Coming to you from the ReachMD studios in Fort Washington, Pennsylvania, this is the Clinician's Roundtable. I'm Dr. Jennifer Shu, and on this episode, I'm going to share some tips on how we can help keep our youngest patients stay safe throughout the winter season.
One important part of staying well during the pandemic is taking care of our patients and our own mental health. As people spend more time attending school remotely, working from home, and generally staying inside more during the winter, it's possible for all of us to suffer from seasonal affective disorder, which in the wintertime can cause symptoms of depression such as sadness, eating and sleeping more, and gaining weight. One way to combat seasonal affective disorder is to take daily walks in bright midday sunlight which can provide 50,000-100,000 lux compared to less than 5,000 on a cloudy day, and less than 500 from indoor home or office lighting. You may also consider using a bright light box which emits 10,000 lux for about 30 minutes each morning. These light boxes are sometimes as small as a deck of cards or a Rubik's cube and may be used while getting ready for work or school.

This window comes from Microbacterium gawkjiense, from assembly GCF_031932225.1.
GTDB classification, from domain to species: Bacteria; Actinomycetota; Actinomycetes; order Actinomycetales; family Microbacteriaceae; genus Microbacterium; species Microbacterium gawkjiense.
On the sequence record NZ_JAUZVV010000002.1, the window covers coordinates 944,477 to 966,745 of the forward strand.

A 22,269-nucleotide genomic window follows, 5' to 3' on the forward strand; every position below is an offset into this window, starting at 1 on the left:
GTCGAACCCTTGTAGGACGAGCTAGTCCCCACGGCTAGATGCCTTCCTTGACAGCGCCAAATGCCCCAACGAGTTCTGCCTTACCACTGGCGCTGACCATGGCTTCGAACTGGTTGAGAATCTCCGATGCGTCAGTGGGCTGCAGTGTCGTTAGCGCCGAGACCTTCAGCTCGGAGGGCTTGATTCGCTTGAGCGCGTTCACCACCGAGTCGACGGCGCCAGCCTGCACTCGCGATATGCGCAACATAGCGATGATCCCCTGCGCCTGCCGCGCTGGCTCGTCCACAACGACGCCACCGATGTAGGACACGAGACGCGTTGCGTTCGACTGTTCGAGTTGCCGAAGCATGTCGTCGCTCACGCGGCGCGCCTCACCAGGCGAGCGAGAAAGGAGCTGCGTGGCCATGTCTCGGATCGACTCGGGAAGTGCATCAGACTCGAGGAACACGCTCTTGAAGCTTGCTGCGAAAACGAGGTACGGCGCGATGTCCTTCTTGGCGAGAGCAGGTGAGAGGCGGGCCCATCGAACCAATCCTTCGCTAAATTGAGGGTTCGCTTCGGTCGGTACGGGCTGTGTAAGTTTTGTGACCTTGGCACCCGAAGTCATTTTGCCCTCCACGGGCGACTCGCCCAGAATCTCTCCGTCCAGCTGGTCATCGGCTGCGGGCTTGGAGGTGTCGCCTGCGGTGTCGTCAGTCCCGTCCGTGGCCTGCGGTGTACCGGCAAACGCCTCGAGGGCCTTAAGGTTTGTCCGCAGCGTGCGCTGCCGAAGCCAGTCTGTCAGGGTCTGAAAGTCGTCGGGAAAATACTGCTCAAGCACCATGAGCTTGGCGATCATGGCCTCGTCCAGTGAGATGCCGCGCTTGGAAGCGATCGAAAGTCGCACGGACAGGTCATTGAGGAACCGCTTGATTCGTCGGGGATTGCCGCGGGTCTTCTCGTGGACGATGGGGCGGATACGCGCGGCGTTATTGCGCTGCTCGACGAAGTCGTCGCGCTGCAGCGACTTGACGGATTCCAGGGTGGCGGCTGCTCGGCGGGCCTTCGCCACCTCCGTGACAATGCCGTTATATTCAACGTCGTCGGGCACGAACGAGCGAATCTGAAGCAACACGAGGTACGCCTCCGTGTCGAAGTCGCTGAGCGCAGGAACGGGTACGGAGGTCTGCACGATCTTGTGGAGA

On the flip side, be sure to get enough sleep at night since sufficient sleep can optimize the immune system. For school-aged kids, that would be 9-12 hours per night, teenagers 8-10, and adults at least 7 hours of sleep per night. It can be helpful to turn off or turn down artificial light, especially from electronics, about an hour or two before going to bed. There are nighttime brightness settings on phones, tablets, and laptops that also serve this purpose, or you can look for a third-party app, or special blue-light blocking glasses to help. In addition to turning off lights and electronics, other sleep hygiene guidelines include keeping a regular sleep schedule, exercising on most days of the week but not right before bedtime, and avoiding caffeine after lunch.
For ReachMD, I'm Dr. Jennifer Shu. To access this episode and others in our series, visit reachmd.com/clinicians-roundtable where you can be part of the knowledge. Thanks for tuning in.